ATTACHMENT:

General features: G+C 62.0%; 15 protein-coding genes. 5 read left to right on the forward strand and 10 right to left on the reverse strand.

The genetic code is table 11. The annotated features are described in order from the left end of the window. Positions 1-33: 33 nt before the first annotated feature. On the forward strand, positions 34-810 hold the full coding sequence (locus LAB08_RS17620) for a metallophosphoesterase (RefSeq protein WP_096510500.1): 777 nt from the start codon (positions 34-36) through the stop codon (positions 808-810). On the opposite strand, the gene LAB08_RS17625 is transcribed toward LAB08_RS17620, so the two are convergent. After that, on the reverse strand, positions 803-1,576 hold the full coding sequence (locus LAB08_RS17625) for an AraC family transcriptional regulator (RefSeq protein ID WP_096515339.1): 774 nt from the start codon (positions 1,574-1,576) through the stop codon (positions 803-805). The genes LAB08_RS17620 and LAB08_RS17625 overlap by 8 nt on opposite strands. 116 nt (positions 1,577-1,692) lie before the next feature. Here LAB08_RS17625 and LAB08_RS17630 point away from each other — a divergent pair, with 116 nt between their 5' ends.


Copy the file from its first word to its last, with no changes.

General features: G+C 62.0%; 15 protein-coding genes. 5 read left to right on the forward strand and 10 right to left on the reverse strand.

The genetic code is table 11. The annotated features are described in order from the left end of the window. Positions 1-33: 33 nt before the first annotated feature. On the forward strand, positions 34-810 hold the full coding sequence (locus LAB08_RS17620) for a metallophosphoesterase (RefSeq protein WP_096510500.1): 777 nt from the start codon (positions 34-36) through the stop codon (positions 808-810). On the opposite strand, the gene LAB08_RS17625 is transcribed toward LAB08_RS17620, so the two are convergent. After that, on the reverse strand, positions 803-1,576 hold the full coding sequence (locus LAB08_RS17625) for an AraC family transcriptional regulator (RefSeq protein ID WP_096515339.1): 774 nt from the start codon (positions 1,574-1,576) through the stop codon (positions 803-805). The genes LAB08_RS17620 and LAB08_RS17625 overlap by 8 nt on opposite strands. 116 nt (positions 1,577-1,692) lie before the next feature. Here LAB08_RS17625 and LAB08_RS17630 point away from each other — a divergent pair, with 116 nt between their 5' ends.